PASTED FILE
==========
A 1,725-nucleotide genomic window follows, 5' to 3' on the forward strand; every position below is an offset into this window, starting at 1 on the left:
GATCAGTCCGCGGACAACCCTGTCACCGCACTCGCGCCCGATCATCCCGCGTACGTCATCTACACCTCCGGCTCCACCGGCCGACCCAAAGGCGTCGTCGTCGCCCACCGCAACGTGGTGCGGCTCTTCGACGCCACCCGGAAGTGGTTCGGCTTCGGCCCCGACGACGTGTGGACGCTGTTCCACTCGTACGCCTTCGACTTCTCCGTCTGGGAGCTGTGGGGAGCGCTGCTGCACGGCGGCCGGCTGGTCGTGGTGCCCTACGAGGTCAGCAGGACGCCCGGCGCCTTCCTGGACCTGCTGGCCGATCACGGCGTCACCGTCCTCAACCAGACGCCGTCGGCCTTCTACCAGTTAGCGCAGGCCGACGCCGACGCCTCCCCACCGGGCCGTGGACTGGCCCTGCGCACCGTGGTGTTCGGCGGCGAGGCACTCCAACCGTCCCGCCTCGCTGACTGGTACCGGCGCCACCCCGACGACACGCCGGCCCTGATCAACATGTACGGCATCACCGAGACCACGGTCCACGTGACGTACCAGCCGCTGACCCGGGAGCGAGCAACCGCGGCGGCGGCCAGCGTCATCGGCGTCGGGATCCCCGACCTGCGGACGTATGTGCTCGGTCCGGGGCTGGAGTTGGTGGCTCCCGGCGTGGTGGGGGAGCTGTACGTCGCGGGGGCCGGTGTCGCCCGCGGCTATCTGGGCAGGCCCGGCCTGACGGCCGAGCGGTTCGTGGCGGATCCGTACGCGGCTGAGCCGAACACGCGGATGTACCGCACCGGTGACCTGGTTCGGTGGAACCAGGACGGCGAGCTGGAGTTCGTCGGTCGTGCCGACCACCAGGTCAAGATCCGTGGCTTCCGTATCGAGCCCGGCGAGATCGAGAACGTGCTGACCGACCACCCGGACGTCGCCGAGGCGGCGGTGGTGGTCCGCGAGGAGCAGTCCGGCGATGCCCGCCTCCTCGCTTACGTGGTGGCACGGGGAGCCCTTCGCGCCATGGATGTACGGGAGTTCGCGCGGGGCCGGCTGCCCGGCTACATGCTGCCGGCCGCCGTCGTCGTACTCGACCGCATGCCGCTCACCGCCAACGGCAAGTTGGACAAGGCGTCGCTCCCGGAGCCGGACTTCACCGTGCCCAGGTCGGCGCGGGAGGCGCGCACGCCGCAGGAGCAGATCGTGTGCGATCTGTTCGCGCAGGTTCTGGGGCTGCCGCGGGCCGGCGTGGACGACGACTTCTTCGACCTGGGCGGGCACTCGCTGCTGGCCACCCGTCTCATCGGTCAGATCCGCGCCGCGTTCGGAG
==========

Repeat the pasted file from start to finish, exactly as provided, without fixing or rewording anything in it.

A 1,725-nucleotide genomic window follows, 5' to 3' on the forward strand; every position below is an offset into this window, starting at 1 on the left:
GATCAGTCCGCGGACAACCCTGTCACCGCACTCGCGCCCGATCATCCCGCGTACGTCATCTACACCTCCGGCTCCACCGGCCGACCCAAAGGCGTCGTCGTCGCCCACCGCAACGTGGTGCGGCTCTTCGACGCCACCCGGAAGTGGTTCGGCTTCGGCCCCGACGACGTGTGGACGCTGTTCCACTCGTACGCCTTCGACTTCTCCGTCTGGGAGCTGTGGGGAGCGCTGCTGCACGGCGGCCGGCTGGTCGTGGTGCCCTACGAGGTCAGCAGGACGCCCGGCGCCTTCCTGGACCTGCTGGCCGATCACGGCGTCACCGTCCTCAACCAGACGCCGTCGGCCTTCTACCAGTTAGCGCAGGCCGACGCCGACGCCTCCCCACCGGGCCGTGGACTGGCCCTGCGCACCGTGGTGTTCGGCGGCGAGGCACTCCAACCGTCCCGCCTCGCTGACTGGTACCGGCGCCACCCCGACGACACGCCGGCCCTGATCAACATGTACGGCATCACCGAGACCACGGTCCACGTGACGTACCAGCCGCTGACCCGGGAGCGAGCAACCGCGGCGGCGGCCAGCGTCATCGGCGTCGGGATCCCCGACCTGCGGACGTATGTGCTCGGTCCGGGGCTGGAGTTGGTGGCTCCCGGCGTGGTGGGGGAGCTGTACGTCGCGGGGGCCGGTGTCGCCCGCGGCTATCTGGGCAGGCCCGGCCTGACGGCCGAGCGGTTCGTGGCGGATCCGTACGCGGCTGAGCCGAACACGCGGATGTACCGCACCGGTGACCTGGTTCGGTGGAACCAGGACGGCGAGCTGGAGTTCGTCGGTCGTGCCGACCACCAGGTCAAGATCCGTGGCTTCCGTATCGAGCCCGGCGAGATCGAGAACGTGCTGACCGACCACCCGGACGTCGCCGAGGCGGCGGTGGTGGTCCGCGAGGAGCAGTCCGGCGATGCCCGCCTCCTCGCTTACGTGGTGGCACGGGGAGCCCTTCGCGCCATGGATGTACGGGAGTTCGCGCGGGGCCGGCTGCCCGGCTACATGCTGCCGGCCGCCGTCGTCGTACTCGACCGCATGCCGCTCACCGCCAACGGCAAGTTGGACAAGGCGTCGCTCCCGGAGCCGGACTTCACCGTGCCCAGGTCGGCGCGGGAGGCGCGCACGCCGCAGGAGCAGATCGTGTGCGATCTGTTCGCGCAGGTTCTGGGGCTGCCGCGGGCCGGCGTGGACGACGACTTCTTCGACCTGGGCGGGCACTCGCTGCTGGCCACCCGTCTCATCGGTCAGATCCGCGCCGCGTTCGGAG